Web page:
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U.S. Senate, China's Talent Recruitment Plans, Nov. 18, 2019
The Permanent Subcommittee on Investigations staff issued a report on the threat to U.S. research advantages posed by China's efforts to recruit talent.
The full document is available for download at the link below. The subcommittee is chaired by Rob Portman (R-Ohio). Tom Carper (D-Delaware is the ranking minority member.
American taxpayers contribute over $150 billion each year to scientific research in the United States. Through entities like the National Science Foundation, the National Institutes of Health and the Department of Energy’s National Labs, taxpayers fund innovations that contribute to our national security and profoundly change the way we live. America built this successful research enterprise on certain values: reciprocity, integrity, merit-based competition, and transparency. These values foster a free exchange of ideas, encourage the most rigorous research results to flourish, and ensure that researchers receive the benefit of their intellectual capital. The open nature of research in America is manifest; we encourage our researchers and scientists to “stand on the shoulders of giants.” In turn, America attracts the best and brightest. Foreign researchers and scholars travel to the United States just to participate in the advancement of science and technology.
Some countries, however, seek to exploit America’s openness to advance their own national interests. The most aggressive of them has been China. China primarily does this through its more than 200 talent recruitment plans—the most prominent of which is the Thousand Talents Plan. Launched in 2008, the Thousand Talents Plan incentivizes individuals engaged in research and development in the United States to transmit the knowledge and research they gain here to China in exchange for salaries, research funding, lab space, and other incentives. China unfairly uses the American research and expertise it obtains for its own economic and military gain. In recent years, federal agencies have discovered talent recruitment plan members who downloaded sensitive electronic research files before leaving to return to China, submitted false information when applying for grant funds, and willfully failed to disclose receiving money from the Chinese government on U.S. grant applications.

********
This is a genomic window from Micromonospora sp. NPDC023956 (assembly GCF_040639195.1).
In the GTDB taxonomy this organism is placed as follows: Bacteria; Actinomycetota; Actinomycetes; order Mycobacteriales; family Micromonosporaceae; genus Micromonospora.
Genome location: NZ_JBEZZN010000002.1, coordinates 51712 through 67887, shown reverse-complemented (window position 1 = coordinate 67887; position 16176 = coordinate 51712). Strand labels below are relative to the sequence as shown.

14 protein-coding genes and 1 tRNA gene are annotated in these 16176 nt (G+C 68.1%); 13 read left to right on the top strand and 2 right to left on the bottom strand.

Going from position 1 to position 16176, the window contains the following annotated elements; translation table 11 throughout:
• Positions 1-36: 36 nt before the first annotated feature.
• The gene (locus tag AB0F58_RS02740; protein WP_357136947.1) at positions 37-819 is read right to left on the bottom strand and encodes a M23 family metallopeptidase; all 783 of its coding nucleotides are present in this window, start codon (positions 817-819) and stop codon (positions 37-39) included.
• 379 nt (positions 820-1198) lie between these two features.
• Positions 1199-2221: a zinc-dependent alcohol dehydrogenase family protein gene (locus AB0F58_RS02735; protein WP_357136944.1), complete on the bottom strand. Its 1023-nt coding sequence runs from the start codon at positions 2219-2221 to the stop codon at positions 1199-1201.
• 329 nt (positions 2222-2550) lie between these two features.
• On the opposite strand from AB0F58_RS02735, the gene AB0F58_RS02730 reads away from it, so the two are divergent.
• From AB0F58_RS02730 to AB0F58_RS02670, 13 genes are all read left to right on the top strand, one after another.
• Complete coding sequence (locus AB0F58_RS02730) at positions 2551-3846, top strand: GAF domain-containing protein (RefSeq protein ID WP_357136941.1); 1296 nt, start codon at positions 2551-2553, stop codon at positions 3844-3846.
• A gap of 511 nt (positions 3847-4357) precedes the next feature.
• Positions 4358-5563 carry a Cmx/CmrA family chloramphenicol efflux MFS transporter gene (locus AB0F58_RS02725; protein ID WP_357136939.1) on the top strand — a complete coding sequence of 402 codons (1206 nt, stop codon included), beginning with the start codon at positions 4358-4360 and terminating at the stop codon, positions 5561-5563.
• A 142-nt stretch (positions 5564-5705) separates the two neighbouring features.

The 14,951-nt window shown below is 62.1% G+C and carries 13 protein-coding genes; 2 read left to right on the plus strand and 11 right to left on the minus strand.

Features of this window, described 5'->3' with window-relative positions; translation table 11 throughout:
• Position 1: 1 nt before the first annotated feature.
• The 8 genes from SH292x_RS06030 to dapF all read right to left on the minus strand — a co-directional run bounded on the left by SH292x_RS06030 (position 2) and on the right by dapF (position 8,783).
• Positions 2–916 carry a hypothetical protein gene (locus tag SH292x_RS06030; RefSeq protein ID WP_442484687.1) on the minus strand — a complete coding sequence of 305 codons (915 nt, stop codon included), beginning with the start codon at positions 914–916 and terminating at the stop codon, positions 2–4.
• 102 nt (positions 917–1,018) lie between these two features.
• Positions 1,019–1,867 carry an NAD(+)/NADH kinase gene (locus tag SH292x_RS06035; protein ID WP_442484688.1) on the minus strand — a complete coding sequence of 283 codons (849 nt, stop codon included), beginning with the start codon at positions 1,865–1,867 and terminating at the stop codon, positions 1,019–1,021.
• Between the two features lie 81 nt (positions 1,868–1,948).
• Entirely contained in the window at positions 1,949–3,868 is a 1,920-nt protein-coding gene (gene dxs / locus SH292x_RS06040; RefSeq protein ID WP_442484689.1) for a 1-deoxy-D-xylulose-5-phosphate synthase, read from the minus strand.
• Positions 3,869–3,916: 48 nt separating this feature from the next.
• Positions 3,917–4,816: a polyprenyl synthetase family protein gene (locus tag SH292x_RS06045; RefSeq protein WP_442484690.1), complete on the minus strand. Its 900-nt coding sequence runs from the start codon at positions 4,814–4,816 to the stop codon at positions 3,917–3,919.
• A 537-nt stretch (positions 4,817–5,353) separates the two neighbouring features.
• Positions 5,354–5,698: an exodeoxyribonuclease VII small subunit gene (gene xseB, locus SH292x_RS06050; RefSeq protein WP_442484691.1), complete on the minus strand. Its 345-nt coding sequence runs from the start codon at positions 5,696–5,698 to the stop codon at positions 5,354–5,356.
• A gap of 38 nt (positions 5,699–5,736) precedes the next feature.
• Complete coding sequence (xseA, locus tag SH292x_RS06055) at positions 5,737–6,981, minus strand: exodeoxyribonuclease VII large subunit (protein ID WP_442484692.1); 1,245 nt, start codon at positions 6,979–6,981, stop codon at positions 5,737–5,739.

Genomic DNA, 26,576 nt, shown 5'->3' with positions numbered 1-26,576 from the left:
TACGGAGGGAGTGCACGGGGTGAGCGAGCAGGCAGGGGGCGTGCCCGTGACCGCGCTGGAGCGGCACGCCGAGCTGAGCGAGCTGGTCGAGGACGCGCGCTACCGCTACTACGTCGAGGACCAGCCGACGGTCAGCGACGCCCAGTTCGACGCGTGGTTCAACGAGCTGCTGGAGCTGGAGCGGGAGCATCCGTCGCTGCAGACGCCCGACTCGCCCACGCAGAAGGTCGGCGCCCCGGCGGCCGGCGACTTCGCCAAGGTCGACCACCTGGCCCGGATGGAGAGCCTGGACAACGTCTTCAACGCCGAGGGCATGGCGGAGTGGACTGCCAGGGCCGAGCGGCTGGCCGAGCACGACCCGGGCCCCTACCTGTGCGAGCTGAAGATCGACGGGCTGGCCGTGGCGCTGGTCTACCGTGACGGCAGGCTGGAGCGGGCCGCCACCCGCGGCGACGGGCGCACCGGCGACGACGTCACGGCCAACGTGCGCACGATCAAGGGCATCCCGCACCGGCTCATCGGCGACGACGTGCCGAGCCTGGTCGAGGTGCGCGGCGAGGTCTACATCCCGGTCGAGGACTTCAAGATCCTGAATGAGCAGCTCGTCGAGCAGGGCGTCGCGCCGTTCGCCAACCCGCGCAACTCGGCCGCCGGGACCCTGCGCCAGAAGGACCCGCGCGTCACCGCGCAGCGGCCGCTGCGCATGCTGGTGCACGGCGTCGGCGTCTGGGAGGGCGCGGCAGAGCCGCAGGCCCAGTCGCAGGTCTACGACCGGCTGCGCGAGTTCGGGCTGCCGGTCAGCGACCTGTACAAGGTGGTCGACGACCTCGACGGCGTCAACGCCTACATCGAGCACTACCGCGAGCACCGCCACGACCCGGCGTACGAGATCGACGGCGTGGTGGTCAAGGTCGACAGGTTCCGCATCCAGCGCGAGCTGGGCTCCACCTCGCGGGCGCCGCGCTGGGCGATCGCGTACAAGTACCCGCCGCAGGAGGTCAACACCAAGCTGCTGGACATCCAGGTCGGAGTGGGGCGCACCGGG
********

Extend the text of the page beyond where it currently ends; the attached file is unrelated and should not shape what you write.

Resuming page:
This report exposes how American taxpayer funded research has contributed to China’s global rise over the last 20 years. During that time, China openly recruited U.S.-based researchers, scientists, and experts in the public and private sector to provide China with knowledge and intellectual capital in exchange for monetary gain and other benefits. At the same time, the federal government’s grant-making agencies did little to prevent this from happening, nor did the FBI and other federal agencies develop a coordinated response to mitigate the threat. These failures continue to undermine the integrity of the American research enterprise and endanger our national security.